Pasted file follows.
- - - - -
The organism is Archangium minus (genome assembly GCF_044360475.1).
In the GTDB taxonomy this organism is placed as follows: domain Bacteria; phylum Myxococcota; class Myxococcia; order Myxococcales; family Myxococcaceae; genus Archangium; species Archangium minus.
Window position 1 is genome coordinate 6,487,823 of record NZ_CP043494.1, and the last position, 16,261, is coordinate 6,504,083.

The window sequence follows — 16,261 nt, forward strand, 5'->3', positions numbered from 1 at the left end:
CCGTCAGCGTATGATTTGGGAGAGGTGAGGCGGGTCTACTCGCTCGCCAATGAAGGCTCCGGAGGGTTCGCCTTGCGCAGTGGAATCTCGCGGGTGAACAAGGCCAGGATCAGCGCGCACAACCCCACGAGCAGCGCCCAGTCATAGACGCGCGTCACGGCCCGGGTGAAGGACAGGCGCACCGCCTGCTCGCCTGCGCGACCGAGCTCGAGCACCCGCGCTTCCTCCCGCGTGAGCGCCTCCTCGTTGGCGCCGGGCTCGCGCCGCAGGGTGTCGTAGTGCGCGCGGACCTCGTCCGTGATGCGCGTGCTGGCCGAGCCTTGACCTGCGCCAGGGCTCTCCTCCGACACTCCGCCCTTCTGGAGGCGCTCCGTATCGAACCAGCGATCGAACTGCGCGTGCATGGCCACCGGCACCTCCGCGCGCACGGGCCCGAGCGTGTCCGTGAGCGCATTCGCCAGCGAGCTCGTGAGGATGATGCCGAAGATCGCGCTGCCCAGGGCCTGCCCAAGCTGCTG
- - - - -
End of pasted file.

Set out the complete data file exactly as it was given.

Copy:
The organism is Archangium minus (genome assembly GCF_044360475.1).
In the GTDB taxonomy this organism is placed as follows: domain Bacteria; phylum Myxococcota; class Myxococcia; order Myxococcales; family Myxococcaceae; genus Archangium; species Archangium minus.
Window position 1 is genome coordinate 6,487,823 of record NZ_CP043494.1, and the last position, 16,261, is coordinate 6,504,083.

The window sequence follows — 16,261 nt, forward strand, 5'->3', positions numbered from 1 at the left end:
CCGTCAGCGTATGATTTGGGAGAGGTGAGGCGGGTCTACTCGCTCGCCAATGAAGGCTCCGGAGGGTTCGCCTTGCGCAGTGGAATCTCGCGGGTGAACAAGGCCAGGATCAGCGCGCACAACCCCACGAGCAGCGCCCAGTCATAGACGCGCGTCACGGCCCGGGTGAAGGACAGGCGCACCGCCTGCTCGCCTGCGCGACCGAGCTCGAGCACCCGCGCTTCCTCCCGCGTGAGCGCCTCCTCGTTGGCGCCGGGCTCGCGCCGCAGGGTGTCGTAGTGCGCGCGGACCTCGTCCGTGATGCGCGTGCTGGCCGAGCCTTGACCTGCGCCAGGGCTCTCCTCCGACACTCCGCCCTTCTGGAGGCGCTCCGTATCGAACCAGCGATCGAACTGCGCGTGCATGGCCACCGGCACCTCCGCGCGCACGGGCCCGAGCGTGTCCGTGAGCGCATTCGCCAGCGAGCTCGTGAGGATGATGCCGAAGATCGCGCTGCCCAGGGCCTGCCCAAGCTGCTG